Michelle Carter’s Conviction Upheld For Texts Encouraging Her Boyfriend’s Suicide
Court rules that Michelle Carter will serve 15 months for involuntary manslaughter.
BOSTON, MA — In a unanimous decision, the Massachusetts Supreme Court voted to uphold the 2017 involuntary manslaughter conviction of a woman who texted encouraging messages to her boyfriend as he was in the process of killing himself.
Michelle Carter will now have to serve 15 months for her role in the 2014 suicide of 18-year-old Conrad Roy III. Carter was 17 at the time. Roy took his life by sitting inside a truck filled with carbon monoxide in a Fairhaven parking lot.
The teens met in 2012 while on vacation in Florida with their families. They reportedly grew close, largely by way of texting and other electronic communication, as they each struggled with mental-health issues.
Carter had been treated for anorexia. Roy had previously attempted suicide more than once.
During the incident wherein Roy finally succeeded in taking his life, Carter sent him text messages supporting his action. At one point, Roy got out of the truck as it filled with carbon monoxide and texted Carter that he was scared. She texted in response that he should “get back in.”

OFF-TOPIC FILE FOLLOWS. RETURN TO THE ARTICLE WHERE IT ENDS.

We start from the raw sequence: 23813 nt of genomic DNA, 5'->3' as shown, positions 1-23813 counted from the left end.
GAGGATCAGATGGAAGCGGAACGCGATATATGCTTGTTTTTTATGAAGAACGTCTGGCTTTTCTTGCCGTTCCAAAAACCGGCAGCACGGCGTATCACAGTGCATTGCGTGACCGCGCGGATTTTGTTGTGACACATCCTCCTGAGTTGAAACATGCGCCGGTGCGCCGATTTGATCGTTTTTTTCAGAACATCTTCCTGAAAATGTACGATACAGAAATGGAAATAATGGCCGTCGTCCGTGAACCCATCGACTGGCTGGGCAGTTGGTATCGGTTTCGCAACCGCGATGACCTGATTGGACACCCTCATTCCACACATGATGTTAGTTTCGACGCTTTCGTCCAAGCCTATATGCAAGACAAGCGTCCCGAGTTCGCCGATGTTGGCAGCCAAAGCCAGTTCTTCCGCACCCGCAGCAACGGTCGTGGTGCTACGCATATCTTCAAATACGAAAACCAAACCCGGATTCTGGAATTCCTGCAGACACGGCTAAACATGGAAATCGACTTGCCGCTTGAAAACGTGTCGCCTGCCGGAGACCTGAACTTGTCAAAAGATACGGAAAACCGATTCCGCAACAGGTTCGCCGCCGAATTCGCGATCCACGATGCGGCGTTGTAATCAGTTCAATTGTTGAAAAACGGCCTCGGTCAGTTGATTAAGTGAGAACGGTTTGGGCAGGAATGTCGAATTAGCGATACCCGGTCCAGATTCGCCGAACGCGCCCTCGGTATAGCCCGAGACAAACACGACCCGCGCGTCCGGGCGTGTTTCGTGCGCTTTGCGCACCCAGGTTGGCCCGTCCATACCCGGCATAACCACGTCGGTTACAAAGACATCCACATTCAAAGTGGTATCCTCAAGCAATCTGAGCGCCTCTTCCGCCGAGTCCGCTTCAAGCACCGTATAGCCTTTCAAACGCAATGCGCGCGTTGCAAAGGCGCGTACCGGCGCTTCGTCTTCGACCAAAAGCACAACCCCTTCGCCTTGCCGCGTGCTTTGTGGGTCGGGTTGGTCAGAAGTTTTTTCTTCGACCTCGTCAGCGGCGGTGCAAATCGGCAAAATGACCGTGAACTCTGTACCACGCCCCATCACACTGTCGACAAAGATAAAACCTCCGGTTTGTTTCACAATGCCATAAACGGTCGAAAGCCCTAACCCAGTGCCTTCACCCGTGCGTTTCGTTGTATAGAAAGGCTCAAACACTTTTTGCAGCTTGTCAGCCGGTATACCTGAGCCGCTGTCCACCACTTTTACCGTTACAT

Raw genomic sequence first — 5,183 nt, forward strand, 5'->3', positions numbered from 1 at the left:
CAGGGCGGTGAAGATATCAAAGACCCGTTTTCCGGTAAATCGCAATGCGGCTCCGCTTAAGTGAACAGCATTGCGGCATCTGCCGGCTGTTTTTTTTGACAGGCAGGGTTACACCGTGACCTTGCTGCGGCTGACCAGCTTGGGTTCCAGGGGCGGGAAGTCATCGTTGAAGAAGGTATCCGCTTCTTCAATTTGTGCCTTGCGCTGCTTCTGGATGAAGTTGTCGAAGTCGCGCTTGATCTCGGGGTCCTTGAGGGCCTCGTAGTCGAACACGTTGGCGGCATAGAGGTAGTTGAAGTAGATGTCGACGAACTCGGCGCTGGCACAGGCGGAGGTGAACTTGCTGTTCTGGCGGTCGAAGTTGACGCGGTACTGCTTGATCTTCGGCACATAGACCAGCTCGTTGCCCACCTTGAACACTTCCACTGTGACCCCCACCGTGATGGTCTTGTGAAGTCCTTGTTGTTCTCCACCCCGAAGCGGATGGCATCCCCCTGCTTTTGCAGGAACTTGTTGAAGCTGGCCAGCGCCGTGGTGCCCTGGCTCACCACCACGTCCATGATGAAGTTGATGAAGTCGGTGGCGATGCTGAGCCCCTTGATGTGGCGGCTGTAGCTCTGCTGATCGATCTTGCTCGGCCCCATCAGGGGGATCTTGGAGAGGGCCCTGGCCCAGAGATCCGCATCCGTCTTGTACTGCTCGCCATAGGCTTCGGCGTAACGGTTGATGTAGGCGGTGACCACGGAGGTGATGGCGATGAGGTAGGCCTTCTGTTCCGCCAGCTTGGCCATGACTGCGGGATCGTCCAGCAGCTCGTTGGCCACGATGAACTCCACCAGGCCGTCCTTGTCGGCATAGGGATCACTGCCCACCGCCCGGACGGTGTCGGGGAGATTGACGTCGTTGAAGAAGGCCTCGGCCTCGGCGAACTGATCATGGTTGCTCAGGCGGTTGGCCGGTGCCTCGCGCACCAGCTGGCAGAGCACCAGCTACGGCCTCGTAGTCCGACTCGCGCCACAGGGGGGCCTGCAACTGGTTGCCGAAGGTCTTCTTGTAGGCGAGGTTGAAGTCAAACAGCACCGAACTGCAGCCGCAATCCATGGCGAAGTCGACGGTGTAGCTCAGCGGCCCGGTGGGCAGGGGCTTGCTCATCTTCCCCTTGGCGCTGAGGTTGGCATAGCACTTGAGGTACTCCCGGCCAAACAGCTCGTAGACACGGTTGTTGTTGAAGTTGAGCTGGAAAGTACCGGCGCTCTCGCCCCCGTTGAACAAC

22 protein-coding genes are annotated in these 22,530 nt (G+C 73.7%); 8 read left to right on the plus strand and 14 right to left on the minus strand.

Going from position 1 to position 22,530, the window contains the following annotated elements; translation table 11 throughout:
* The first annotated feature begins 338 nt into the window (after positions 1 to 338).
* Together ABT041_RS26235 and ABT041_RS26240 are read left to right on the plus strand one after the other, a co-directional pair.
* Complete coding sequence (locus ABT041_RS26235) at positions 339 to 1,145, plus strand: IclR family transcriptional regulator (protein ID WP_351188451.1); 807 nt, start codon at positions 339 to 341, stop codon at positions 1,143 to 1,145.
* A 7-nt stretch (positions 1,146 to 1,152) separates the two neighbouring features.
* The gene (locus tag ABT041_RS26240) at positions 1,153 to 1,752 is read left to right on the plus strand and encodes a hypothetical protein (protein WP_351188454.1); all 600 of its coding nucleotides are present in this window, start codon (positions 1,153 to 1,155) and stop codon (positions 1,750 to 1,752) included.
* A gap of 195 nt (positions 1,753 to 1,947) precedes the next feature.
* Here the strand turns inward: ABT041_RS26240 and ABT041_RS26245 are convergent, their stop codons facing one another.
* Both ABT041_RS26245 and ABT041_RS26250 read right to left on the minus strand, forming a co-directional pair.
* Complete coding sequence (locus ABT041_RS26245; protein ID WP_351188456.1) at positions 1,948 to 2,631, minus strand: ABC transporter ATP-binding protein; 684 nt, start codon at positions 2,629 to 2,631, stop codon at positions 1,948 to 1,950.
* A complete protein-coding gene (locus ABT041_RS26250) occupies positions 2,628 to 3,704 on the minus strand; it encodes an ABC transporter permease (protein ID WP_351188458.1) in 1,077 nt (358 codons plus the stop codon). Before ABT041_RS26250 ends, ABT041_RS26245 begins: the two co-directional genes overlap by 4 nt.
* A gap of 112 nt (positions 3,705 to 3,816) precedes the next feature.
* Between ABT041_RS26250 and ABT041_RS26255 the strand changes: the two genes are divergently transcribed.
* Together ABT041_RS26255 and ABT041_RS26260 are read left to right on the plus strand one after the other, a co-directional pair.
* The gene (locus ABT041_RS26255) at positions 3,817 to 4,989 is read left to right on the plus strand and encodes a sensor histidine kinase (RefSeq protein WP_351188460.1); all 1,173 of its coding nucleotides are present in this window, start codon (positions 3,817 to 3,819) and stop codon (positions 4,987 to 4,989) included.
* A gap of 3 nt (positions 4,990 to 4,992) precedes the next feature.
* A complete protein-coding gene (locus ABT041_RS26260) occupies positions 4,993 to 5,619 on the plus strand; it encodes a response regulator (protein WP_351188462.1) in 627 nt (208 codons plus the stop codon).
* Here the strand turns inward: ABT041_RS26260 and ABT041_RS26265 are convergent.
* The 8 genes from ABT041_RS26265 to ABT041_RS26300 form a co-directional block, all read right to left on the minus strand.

In a following text, Carter wrote, “No more pushing it off. No more waiting. I thought you wanted to do this. The time is right and you’re ready — just do it, babe.”
In another, Carter texted, “You’re finally going to be happy in heaven. No more pain. It’s okay to be scared and it’s normal. I mean, you’re about to die.”
When Roy expressed concern for his family, Carter replied, “They won’t be in depression I won’t let that happen. They know how sad you are and they know that you’re doing this to be happy, and I think they will understand and accept it. The time is right and you’re ready, you just need to do it! You can’t keep living this way.”
After those communications, Roy got back inside the truck and inhaled the fatal fumes.
The Bristol Juvenile Court convicted Carter of involuntary manslaughter in 2017. The judge stated that Carter caused Roy’s death and that she had willfully neglected her duty to call the police or Roy’s family once she knew he was in the process of harming himself.
The case raised debate about free speech, with Carter’s attorneys arguing that she did not provide Roy with the means or the material to kill himself, and that she should not be convicted for her words alone.
The Massachusetts Supreme Court did not agree. The court upheld the conviction on Wednesday, citing Carter’s action as victimizing a “vulnerable person.”
In their official ruling, the court wrote: “The crime of involuntary manslaughter proscribes reckless or wanton conduct causing the death of another. The statute makes no reference to restricting or regulating speech, let alone speech of a particular content or viewpoint. The evidence against the defendant proved that, by her wanton or reckless conduct, she caused the victim’s death by suicide.”
Carter, who is now 22, has been free since the court agreed to review her case. She will now be taken into custody to serve the original 15-month sentence.
In addition, Carter faces a $4.2 million wrongful-death lawsuit filed by Roy’s mother.